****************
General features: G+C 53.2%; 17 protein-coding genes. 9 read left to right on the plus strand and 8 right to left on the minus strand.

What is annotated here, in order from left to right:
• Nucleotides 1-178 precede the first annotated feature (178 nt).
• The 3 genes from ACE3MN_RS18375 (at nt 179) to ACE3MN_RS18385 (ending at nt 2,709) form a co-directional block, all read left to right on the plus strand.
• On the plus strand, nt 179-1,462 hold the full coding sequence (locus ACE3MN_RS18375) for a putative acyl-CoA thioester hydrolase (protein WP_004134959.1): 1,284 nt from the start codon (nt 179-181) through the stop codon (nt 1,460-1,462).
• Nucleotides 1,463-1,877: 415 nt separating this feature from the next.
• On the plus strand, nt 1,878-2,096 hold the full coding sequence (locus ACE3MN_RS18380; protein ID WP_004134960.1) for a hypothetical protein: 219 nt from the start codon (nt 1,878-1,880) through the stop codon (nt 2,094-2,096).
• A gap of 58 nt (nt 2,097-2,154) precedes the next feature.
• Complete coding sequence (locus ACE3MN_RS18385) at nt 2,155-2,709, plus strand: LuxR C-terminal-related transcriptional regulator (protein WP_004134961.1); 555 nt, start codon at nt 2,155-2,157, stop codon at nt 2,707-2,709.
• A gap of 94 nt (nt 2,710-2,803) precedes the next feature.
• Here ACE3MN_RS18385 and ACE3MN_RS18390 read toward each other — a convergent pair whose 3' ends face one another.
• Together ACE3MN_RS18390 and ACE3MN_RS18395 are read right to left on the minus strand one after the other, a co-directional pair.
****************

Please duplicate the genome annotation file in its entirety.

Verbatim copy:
General features: G+C 53.2%; 17 protein-coding genes. 9 read left to right on the plus strand and 8 right to left on the minus strand.

What is annotated here, in order from left to right:
• Nucleotides 1-178 precede the first annotated feature (178 nt).
• The 3 genes from ACE3MN_RS18375 (at nt 179) to ACE3MN_RS18385 (ending at nt 2,709) form a co-directional block, all read left to right on the plus strand.
• On the plus strand, nt 179-1,462 hold the full coding sequence (locus ACE3MN_RS18375) for a putative acyl-CoA thioester hydrolase (protein WP_004134959.1): 1,284 nt from the start codon (nt 179-181) through the stop codon (nt 1,460-1,462).
• Nucleotides 1,463-1,877: 415 nt separating this feature from the next.
• On the plus strand, nt 1,878-2,096 hold the full coding sequence (locus ACE3MN_RS18380; protein ID WP_004134960.1) for a hypothetical protein: 219 nt from the start codon (nt 1,878-1,880) through the stop codon (nt 2,094-2,096).
• A gap of 58 nt (nt 2,097-2,154) precedes the next feature.
• Complete coding sequence (locus ACE3MN_RS18385) at nt 2,155-2,709, plus strand: LuxR C-terminal-related transcriptional regulator (protein WP_004134961.1); 555 nt, start codon at nt 2,155-2,157, stop codon at nt 2,707-2,709.
• A gap of 94 nt (nt 2,710-2,803) precedes the next feature.
• Here ACE3MN_RS18385 and ACE3MN_RS18390 read toward each other — a convergent pair whose 3' ends face one another.
• Together ACE3MN_RS18390 and ACE3MN_RS18395 are read right to left on the minus strand one after the other, a co-directional pair.